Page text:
No best wayPosted: November 12, 2016
I don’t write all that much about ‘traditional’ versus ‘progressive’ education. I tend to focus more on specifics but I do recognise a real divide. Traditionalists believe in communal learning where a whole class works together under the direction of a teacher to meet clearly defined academic goals. Progressives see children as proto-consumers who must be offered choice and novelty with the goals of feeling good and being engaged as important – or perhaps more even important – than any clearly defined academic goal.
Paul Garvey is not keen on drawing such a distinction. Garvey is a vocal school inspector from England and he has recently claimed on Twitter that there is no best way to teach; that talk of a divide has been confected by those who identify as traditionalists; that real teachers deploy a range of methods to get the job done.
This argument reduces a teaching philosophy to a set of methods. But even if we take it on face value, it’s not clear that even Garvey believes there is no best way to teach. Let’s look at some of the reports he has written as a lead inspector:
“What does the school need to do to improve further?.. Improve attainment… by making the curriculum more creative, so that all pupils are fully engaged in their lessons…” [source]
“What does the school need to do to improve further?.. raise achievement… by developing the curriculum in Key Stages 1 and 2, so that it is flexible enough to provide personalised learning for all pupils.” [source]
“Teaching is good,with effective planning to meet the needs of different groups of pupils. However, in some of the teaching at Key Stage 2, a minority of lessons have too great an element of teacher direction.” [source]
I could go on. It is clear that Garvey has strong opinions on better and worse ways of teaching and he is entitled to those opinions, even if we may disagree with them being imposed on schools via an inspectorate.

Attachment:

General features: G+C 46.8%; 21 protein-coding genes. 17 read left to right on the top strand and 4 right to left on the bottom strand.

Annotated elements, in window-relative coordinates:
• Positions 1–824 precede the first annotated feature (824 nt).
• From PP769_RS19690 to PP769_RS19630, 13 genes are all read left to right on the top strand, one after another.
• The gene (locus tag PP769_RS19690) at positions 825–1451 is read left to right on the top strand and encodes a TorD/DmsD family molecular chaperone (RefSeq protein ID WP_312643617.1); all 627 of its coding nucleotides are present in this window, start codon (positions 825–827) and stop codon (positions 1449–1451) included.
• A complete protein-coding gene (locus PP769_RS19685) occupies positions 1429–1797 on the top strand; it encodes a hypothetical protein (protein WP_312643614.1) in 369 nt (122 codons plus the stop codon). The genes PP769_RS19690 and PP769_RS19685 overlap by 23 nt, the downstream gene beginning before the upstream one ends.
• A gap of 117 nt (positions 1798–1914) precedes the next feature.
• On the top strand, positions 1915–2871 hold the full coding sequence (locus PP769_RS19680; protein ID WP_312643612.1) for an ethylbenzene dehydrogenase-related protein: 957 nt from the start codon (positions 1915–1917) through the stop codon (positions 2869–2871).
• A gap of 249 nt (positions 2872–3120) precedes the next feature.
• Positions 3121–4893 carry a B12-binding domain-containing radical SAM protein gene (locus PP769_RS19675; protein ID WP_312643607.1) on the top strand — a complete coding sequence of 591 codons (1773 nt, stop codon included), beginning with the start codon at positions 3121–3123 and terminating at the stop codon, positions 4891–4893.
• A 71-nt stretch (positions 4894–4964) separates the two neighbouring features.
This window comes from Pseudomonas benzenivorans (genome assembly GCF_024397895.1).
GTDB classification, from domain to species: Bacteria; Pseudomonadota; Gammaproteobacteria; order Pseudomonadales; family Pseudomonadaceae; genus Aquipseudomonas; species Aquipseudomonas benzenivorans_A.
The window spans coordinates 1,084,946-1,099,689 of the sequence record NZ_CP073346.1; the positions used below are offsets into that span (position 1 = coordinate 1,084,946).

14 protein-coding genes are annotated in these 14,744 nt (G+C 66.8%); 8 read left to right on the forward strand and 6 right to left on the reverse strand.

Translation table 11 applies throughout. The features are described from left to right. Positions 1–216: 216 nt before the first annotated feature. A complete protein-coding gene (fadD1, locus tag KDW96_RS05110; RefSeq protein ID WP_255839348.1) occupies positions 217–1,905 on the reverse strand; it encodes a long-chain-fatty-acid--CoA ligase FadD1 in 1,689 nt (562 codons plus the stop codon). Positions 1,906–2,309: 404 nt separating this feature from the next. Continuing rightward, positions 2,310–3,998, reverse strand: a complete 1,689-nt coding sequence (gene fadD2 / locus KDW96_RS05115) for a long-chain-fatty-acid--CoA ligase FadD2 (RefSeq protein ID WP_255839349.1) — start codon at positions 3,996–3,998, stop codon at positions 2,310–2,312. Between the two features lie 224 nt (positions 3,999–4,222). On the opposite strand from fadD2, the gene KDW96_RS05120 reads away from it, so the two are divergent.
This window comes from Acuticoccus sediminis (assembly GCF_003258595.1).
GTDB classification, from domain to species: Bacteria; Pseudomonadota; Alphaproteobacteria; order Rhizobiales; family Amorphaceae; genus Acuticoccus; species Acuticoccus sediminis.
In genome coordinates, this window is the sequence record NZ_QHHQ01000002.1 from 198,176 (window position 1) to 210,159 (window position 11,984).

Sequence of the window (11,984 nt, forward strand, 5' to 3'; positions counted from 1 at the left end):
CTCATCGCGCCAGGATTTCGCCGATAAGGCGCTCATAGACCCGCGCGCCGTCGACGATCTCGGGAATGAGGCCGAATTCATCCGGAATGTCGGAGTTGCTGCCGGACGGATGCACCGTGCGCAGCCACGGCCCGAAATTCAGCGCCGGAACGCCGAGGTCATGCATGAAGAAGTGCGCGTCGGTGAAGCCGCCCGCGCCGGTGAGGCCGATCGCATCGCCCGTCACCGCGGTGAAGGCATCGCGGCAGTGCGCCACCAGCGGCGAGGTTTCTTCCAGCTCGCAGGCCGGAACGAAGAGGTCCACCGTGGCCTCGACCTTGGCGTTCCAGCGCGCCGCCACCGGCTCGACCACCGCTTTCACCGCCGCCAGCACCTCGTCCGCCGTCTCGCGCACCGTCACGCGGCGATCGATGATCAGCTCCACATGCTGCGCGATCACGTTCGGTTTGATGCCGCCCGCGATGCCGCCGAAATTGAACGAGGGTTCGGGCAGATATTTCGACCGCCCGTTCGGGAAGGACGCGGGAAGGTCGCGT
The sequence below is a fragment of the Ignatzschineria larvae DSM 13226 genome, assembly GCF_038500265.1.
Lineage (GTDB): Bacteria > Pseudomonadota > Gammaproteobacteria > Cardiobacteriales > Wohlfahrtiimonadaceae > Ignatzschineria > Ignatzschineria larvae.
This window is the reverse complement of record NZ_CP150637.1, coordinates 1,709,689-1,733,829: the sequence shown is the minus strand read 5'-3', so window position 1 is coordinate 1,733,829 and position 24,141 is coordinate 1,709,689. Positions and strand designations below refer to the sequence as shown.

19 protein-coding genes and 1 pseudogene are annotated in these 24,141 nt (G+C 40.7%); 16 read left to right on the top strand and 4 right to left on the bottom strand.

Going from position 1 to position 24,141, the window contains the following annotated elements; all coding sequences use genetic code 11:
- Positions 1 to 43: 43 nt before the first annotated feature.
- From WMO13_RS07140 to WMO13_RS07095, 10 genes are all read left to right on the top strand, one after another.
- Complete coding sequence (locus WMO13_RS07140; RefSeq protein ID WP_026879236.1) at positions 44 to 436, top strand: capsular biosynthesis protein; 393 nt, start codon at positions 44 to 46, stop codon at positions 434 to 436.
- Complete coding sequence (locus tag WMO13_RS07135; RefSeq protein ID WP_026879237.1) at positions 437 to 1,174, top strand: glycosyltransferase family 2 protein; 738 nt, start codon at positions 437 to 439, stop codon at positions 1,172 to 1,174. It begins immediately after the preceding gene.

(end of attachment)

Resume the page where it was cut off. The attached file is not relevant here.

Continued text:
I happen to have different views to Garvey and I wish to express those views. Is that alright?
Perhaps not, according to another UK educationalist, Sue Cowley. In a recent blog post, she has come out against ‘debate’, implying that it is the decadent fancy of those who were educated at private schools. Cowley is, “not convinced it is a viable way to talk about something as complex as education.”
So what are we to do? I don’t think I ever set-out with the aim of having a debate. I write blog posts where I outline what I think. Sometimes I agree with ideas and sometimes I don’t. People occasionally contact me to tell me that they’ve found my posts helpful. Often people disagree with me. Sometimes I argue back. Sometimes I don’t. I frequently learn something. Which all seems fine to me. What’s the problem?
I think the world of education would be much poorer if we denied our differences and sought to stifle debate. We would not be able to challenge the kinds of orthodoxies expressed in Garvey’s reports. Who would that benefit? Sounds a bit dystopian to me.